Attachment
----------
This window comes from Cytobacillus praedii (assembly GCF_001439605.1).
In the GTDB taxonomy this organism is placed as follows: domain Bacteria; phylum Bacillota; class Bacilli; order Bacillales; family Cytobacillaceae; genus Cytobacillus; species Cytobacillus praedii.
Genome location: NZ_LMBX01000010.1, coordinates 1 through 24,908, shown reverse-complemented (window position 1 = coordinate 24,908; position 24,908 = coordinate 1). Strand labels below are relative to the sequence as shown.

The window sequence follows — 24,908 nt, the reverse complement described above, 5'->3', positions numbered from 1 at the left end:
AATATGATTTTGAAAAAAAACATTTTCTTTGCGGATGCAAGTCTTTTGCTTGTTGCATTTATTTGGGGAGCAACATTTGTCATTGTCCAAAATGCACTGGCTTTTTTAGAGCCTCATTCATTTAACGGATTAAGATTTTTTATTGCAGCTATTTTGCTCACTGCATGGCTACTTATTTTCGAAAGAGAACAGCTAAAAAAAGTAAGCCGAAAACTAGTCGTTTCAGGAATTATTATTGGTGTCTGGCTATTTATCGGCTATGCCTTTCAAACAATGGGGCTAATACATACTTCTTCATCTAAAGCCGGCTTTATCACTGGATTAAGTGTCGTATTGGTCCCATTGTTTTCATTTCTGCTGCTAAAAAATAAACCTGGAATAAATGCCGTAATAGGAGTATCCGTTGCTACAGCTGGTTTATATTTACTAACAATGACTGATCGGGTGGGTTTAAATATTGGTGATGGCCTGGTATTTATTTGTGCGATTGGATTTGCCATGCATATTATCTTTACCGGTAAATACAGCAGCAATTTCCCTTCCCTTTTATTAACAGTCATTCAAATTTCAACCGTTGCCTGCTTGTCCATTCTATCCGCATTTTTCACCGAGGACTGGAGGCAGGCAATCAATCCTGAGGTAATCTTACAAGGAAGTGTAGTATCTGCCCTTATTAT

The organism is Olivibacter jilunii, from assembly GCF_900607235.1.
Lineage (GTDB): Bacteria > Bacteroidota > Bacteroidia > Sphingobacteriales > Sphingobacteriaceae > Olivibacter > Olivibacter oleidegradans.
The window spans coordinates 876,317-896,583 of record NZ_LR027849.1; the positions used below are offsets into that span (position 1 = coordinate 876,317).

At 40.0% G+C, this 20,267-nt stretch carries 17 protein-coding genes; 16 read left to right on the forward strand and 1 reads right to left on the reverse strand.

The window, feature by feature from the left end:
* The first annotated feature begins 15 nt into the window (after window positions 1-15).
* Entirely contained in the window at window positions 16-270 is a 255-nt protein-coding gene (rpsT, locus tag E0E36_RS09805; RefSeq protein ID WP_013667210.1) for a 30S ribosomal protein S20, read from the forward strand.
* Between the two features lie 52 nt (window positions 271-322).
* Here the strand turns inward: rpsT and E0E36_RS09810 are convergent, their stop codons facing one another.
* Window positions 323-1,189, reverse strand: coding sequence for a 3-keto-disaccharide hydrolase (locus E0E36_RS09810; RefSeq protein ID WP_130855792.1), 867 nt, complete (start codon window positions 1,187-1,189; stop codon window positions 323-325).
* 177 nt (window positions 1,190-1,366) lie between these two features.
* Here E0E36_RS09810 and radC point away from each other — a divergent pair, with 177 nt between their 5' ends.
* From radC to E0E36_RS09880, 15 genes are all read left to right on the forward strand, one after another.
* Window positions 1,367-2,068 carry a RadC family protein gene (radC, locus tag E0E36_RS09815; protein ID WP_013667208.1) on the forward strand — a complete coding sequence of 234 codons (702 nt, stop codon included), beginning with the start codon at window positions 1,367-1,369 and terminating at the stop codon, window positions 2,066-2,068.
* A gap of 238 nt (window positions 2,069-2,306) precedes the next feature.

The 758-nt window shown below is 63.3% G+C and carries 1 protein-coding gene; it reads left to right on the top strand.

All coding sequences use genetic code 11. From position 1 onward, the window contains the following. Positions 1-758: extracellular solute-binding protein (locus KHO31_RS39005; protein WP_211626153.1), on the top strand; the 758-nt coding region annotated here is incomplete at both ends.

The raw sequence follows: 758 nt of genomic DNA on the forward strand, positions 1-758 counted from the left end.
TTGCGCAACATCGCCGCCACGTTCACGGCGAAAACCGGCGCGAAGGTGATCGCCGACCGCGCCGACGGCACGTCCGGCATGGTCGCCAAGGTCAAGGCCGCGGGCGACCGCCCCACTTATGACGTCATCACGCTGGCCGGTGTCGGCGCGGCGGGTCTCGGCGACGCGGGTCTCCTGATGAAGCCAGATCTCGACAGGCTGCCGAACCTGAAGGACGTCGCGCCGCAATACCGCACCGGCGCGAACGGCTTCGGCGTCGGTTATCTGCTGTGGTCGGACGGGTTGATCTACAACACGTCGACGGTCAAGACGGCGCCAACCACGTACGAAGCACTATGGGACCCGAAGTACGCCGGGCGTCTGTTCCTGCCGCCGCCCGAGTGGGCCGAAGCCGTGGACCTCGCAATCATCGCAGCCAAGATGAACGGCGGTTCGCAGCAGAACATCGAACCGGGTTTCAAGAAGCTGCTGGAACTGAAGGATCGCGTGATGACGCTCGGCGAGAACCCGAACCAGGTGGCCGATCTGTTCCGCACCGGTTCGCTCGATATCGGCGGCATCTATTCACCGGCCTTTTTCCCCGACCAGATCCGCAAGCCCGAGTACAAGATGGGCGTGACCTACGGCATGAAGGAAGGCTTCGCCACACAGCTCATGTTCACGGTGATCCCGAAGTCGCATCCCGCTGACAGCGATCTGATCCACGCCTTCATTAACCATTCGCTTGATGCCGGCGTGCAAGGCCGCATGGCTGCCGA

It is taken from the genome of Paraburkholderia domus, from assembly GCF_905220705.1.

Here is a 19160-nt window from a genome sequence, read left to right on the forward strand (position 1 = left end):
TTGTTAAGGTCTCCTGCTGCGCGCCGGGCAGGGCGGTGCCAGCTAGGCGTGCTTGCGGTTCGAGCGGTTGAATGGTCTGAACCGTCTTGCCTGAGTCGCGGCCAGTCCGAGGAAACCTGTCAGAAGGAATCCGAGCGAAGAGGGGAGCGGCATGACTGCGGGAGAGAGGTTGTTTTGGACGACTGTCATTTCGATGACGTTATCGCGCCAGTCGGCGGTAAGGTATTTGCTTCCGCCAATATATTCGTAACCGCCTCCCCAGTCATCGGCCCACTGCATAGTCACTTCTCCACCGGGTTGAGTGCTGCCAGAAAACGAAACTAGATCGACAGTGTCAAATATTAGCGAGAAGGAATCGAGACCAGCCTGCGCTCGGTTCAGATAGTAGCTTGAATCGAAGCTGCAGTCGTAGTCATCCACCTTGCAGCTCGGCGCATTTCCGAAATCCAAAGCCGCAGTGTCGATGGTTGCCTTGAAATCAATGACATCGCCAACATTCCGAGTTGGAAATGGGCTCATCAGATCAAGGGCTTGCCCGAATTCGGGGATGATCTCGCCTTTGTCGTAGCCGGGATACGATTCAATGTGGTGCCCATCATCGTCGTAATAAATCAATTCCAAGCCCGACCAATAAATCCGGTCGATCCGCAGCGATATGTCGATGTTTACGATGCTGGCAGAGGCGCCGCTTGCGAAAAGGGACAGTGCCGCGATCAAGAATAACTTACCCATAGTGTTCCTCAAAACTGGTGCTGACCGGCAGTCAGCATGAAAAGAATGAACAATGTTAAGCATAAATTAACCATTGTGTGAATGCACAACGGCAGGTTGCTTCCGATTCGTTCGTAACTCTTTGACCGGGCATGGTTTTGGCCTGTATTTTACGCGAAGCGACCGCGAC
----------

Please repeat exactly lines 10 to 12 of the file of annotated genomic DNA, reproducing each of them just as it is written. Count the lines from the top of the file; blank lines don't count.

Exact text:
The window, feature by feature from the left end:
* The first annotated feature begins 15 nt into the window (after window positions 1-15).
* Entirely contained in the window at window positions 16-270 is a 255-nt protein-coding gene (rpsT, locus tag E0E36_RS09805; RefSeq protein ID WP_013667210.1) for a 30S ribosomal protein S20, read from the forward strand.